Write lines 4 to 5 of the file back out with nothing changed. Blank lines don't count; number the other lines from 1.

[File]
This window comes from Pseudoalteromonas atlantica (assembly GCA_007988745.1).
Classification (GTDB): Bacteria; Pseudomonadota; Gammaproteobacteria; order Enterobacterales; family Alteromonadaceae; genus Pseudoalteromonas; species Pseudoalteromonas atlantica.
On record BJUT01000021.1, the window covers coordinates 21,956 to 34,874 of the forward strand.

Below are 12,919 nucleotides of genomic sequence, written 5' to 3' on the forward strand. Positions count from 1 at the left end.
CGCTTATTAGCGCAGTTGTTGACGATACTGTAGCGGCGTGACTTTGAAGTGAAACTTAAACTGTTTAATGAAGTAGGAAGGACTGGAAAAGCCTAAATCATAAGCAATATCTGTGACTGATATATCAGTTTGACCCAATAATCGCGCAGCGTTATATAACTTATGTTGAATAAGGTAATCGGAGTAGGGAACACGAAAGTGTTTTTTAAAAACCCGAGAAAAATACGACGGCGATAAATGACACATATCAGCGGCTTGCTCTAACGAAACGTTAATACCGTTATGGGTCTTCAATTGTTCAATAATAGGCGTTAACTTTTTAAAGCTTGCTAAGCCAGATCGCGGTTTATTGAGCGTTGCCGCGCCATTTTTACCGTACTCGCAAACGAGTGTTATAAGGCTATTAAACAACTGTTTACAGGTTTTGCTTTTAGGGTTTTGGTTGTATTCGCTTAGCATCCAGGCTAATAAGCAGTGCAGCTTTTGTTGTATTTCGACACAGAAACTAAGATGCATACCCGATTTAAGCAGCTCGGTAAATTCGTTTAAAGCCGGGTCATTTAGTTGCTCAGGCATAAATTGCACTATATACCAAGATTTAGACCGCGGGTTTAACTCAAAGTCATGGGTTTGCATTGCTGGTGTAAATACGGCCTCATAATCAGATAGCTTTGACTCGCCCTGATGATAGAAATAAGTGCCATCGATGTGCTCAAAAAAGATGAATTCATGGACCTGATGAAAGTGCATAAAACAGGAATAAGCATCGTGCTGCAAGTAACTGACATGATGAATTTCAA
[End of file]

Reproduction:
Below are 12,919 nucleotides of genomic sequence, written 5' to 3' on the forward strand. Positions count from 1 at the left end.
CGCTTATTAGCGCAGTTGTTGACGATACTGTAGCGGCGTGACTTTGAAGTGAAACTTAAACTGTTTAATGAAGTAGGAAGGACTGGAAAAGCCTAAATCATAAGCAATATCTGTGACTGATATATCAGTTTGACCCAATAATCGCGCAGCGTTATATAACTTATGTTGAATAAGGTAATCGGAGTAGGGAACACGAAAGTGTTTTTTAAAAACCCGAGAAAAATACGACGGCGATAAATGACACATATCAGCGGCTTGCTCTAACGAAACGTTAATACCGTTATGGGTCTTCAATTGTTCAATAATAGGCGTTAACTTTTTAAAGCTTGCTAAGCCAGATCGCGGTTTATTGAGCGTTGCCGCGCCATTTTTACCGTACTCGCAAACGAGTGTTATAAGGCTATTAAACAACTGTTTACAGGTTTTGCTTTTAGGGTTTTGGTTGTATTCGCTTAGCATCCAGGCTAATAAGCAGTGCAGCTTTTGTTGTATTTCGACACAGAAACTAAGATGCATACCCGATTTAAGCAGCTCGGTAAATTCGTTTAAAGCCGGGTCATTTAGTTGCTCAGGCATAAATTGCACTATATACCAAGATTTAGACCGCGGGTTTAACTCAAAGTCATGGGTTTGCATTGCTGGTGTAAATACGGCCTCATAATCAGATAGCTTTGACTCGCCCTGATGATAGAAATAAGTGCCATCGATGTGCTCAAAAAAGATGAATTCATGGACCTGATGAAAGTGCATAAAACAGGAATAAGCATCGTGCTGCAAGTAACTGACATGATGAATTTCAA